Ghost in the machine

Well, the Rolling Steel Tent’s engine got replaced and all that, but on the way home to the rancho the check engine light came on. I made a U-turn back to the shop where the scanner determined the problem was a faulty knock sensor. They ordered the part and I returned a few days later to have it installed — all covered by the warranty on the engine replacement.

A day later the check engine light came on again. Return to shop… it’s the knock sensor again… order another replacement… have it replaced a few days later.

Repeat the above once again, only this time they got a genuine GM part.

And the check engine light came on again.

Back to the shop. This time they figured it had to be a bad connector, because three knock sensors in a row is beyond all likelihood. 

Complicating the process a little is the fact the refrigerator, which is mounted where the passenger seat once was, needs to be disconnected and removed in order to have room to remove the engine cover and space for the mechanic to work. And I had reinstalled it the previous day, thinking our problem was finally fixed. It’s not a hard job, just a little tedious, requiring three wrench sizes and two screwdrivers. So I undid my work.

I retrieved the Rolling Steel Tent and its new connector yesterday afternoon and reinstalled the fridge.

This morning the check engine light came on again. “There must be a bad wire somewhere. We’ll have to chase it down. Can you come in Thursday?”

So the fridge will need to come out again. And go back in again.

Yesterday I had figured I could wrap up things with Lou’s property and return to my life on the road by the end of the week. I’ll have to see how this ordeal with the van wiring works out.

To be fair, I don’t blame the repair shop for this. They’ve been sympathetic and professional about the whole thing. However, if it turns out the mechanic dinged a wire during the engine swap, then I’ll grumble a little.

I just want to go.

Wednesday, July 26, 2023

Another electrical mystery

GM vehicles have a feature called Retained Accessory Power (RAP) that allows certain electrical accessories, such as the radio, to stay on for a short period of time after the engine is turned off. This is done to prevent the accessories from turning off suddenly, which could cause data loss or other problems.

The RAP feature is typically set to stay on for about 10 minutes after the engine is turned off. However, in some cases, the radio may stay on for longer, even after the doors have been opened. This can be caused by a number of factors, including:

• A problem with the RAP switch. The RAP switch is a small switch that is located in the driver's door. It tells the car's computer when the door is open or closed. If the RAP switch is faulty, it may not tell the computer that the door is open, which will keep the radio on.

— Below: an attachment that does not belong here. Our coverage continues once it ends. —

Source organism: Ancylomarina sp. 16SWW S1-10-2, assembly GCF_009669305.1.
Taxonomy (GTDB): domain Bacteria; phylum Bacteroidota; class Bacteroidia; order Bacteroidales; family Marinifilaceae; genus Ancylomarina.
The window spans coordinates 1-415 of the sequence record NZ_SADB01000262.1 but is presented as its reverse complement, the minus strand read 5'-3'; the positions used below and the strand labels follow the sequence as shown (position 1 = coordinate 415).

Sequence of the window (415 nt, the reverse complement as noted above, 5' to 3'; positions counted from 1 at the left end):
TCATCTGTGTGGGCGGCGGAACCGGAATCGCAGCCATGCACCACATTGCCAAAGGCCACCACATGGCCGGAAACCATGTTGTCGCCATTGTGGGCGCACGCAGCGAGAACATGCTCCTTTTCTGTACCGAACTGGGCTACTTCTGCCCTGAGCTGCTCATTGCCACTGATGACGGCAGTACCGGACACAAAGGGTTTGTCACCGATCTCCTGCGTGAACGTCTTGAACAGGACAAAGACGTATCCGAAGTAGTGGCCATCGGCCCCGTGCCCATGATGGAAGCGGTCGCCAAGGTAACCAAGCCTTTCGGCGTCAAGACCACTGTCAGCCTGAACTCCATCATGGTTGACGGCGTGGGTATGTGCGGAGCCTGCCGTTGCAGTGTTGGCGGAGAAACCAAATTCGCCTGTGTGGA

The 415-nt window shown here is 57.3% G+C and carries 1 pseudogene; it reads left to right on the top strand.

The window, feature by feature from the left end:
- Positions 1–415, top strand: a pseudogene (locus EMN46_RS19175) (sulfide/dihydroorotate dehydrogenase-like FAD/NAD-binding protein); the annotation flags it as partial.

• A problem with the body control module (BCM). The BCM is the computer that controls the electrical systems in the car. If the BCM is faulty, it may not be able to turn off the radio properly.

• A software problem. The software that controls the RAP feature may have a bug that causes the radio to stay on.

This is a weird setup to me. I believe that when you turn off the key all electrical things should shut down. If you want them on when the engine is off, then turn the key to the accessory position. That’s what it’s there for. But I’ve adapted to GM’s way of doing things.

Then, after getting the van back from the engine transplant, the radio no longer turned off when I opened the door. I had to turn it off myself. Hmmm, okay, so the RAP switch? The BCM? Something reassembled incorrectly? Sigh. So I adapted to that new reality.

Today, out of the blue, with no intervention from me or anyone else, it reverted to the GM standard way of doing things. Go figure.


Saturday, July 22, 2023

Darn otoliths

A few years ago I started having occasional brief episodes of vertigo. They usually happened when I was in bed. I’d turn my head from one side to the other and my world would start spinning. Woah, I’m on the Tilt-A-Whirl!

The vertigo would last only a few seconds, so after a few of these incidents I settled into just letting them run their course. After all, I was already lying down and safe. Sometimes it would happen when I sat up to get out of bed. I would just flop back down and wait.

My type of vertigo is caused by tiny crystals called otoliths in my inner ear wandering into one of the fluid-filled position-detecting tubes that help us maintain balance. 

I learned all that this morning after googling information on vertigo, because an attack that had started as soon as went to bed last night was still going on. Besides finding out the cause, I also learned there’s a series of “exercises” sufferers can do to get the rogue otoliths back where they belong. They involve hanging your head off the end of the bed and holding your head in various positions. It helped, but I’m still not 100 percent. At least I’m not stumbling around and crashing into things.

Friday, July 14, 2023

I’m not all amped up

I’ve been on hold with customer support for too long, so maybe one of my solar-savvy readers can tell me why my two 200W panels are putting out plenty of volts but no amps.


After emailing, live chatting, manual rereading, forum browsing, some fiddling and a lot of hokey-pokey I got my solar contraption working. For now, but I don't know for how long. Ergh, electricity.